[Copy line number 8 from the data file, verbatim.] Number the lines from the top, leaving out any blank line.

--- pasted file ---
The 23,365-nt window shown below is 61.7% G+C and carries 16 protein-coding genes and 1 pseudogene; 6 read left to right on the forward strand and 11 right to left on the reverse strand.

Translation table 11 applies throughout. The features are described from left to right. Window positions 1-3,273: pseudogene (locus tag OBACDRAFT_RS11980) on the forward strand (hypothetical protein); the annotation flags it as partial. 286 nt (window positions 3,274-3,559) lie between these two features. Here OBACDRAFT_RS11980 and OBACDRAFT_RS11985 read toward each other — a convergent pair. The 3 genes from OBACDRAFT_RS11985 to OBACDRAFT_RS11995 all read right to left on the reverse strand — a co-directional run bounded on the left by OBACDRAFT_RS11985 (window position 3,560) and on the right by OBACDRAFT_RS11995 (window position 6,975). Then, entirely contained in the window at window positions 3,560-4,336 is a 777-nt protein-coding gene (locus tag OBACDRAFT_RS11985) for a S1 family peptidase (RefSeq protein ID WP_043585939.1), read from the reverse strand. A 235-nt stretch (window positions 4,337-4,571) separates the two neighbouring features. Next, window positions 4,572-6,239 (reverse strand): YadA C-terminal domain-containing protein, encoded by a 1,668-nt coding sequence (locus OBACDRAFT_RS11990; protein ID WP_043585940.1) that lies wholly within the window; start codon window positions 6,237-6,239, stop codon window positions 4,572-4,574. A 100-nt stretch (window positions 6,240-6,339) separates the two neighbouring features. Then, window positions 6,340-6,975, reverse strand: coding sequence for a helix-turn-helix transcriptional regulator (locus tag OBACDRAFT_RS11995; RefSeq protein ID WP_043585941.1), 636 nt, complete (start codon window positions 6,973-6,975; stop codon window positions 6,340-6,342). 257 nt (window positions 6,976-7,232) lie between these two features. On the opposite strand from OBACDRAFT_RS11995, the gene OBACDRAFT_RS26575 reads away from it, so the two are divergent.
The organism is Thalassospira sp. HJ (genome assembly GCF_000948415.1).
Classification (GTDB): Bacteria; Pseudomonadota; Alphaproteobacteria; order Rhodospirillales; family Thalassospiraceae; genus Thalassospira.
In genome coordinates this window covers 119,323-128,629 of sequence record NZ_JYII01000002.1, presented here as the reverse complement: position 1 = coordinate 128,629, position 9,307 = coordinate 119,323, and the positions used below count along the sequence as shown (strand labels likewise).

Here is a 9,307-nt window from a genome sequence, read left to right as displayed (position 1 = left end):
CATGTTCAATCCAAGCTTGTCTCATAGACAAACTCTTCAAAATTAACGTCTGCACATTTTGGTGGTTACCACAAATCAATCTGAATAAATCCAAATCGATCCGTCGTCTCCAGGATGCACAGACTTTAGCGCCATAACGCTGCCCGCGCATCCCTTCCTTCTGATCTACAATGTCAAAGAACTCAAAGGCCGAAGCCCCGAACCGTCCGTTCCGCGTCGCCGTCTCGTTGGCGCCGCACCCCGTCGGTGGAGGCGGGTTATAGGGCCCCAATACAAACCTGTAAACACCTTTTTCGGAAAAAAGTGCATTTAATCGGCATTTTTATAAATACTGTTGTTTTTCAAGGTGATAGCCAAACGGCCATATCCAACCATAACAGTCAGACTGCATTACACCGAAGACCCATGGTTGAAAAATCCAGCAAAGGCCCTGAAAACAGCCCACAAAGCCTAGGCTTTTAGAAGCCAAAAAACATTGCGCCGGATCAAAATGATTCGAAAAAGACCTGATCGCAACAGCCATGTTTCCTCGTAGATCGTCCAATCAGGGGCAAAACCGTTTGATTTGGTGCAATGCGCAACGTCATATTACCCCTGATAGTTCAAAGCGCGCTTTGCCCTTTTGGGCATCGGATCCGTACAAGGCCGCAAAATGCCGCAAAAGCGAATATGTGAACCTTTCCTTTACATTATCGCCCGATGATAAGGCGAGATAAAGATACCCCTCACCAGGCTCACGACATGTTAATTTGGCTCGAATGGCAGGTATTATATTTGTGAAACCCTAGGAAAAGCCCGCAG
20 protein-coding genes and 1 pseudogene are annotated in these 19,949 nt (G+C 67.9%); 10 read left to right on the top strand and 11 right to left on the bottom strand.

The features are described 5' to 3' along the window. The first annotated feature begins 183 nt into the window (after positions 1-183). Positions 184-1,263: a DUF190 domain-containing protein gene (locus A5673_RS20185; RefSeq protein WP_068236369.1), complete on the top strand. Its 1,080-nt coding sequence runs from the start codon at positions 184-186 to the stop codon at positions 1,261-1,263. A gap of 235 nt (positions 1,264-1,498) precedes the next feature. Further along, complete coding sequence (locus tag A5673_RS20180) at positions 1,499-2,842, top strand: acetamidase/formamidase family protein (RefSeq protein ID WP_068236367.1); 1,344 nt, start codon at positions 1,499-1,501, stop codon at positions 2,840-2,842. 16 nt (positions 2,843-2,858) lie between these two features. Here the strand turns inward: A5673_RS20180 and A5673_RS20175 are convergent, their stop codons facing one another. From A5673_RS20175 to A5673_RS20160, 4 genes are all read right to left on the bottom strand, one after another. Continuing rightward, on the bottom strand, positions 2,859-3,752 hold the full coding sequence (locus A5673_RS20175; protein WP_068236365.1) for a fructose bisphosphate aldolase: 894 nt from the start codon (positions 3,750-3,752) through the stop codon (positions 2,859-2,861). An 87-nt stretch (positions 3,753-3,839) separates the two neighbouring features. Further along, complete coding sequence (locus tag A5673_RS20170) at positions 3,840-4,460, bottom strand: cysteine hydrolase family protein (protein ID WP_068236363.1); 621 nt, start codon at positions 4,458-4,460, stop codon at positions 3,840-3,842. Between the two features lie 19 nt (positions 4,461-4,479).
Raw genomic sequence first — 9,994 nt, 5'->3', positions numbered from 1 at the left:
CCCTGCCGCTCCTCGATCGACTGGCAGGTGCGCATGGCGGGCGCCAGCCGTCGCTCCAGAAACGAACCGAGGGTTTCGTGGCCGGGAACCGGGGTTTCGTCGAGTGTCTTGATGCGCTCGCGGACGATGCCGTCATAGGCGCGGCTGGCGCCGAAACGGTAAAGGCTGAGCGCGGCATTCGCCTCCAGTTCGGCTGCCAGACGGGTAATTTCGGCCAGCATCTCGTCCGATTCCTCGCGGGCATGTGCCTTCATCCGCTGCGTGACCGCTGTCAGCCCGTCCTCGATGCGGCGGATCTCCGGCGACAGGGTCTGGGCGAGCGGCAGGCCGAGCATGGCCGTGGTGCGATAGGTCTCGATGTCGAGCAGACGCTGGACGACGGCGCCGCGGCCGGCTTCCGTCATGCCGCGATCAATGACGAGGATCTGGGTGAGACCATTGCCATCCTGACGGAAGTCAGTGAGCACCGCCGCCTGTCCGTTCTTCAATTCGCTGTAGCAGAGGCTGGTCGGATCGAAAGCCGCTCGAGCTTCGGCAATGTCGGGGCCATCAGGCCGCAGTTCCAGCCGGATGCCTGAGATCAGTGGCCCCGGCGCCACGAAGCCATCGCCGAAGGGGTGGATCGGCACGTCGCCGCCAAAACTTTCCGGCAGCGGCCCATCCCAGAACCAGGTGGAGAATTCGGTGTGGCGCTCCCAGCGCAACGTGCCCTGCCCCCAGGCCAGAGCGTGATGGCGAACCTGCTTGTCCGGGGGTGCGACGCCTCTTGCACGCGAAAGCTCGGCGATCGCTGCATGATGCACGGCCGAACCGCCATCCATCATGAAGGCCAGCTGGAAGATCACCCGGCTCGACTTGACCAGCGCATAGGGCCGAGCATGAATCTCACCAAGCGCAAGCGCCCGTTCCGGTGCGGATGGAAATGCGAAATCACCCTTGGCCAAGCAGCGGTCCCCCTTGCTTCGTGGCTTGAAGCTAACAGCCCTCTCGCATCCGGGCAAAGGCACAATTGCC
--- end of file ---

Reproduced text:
20 protein-coding genes and 1 pseudogene are annotated in these 19,949 nt (G+C 67.9%); 10 read left to right on the top strand and 11 right to left on the bottom strand.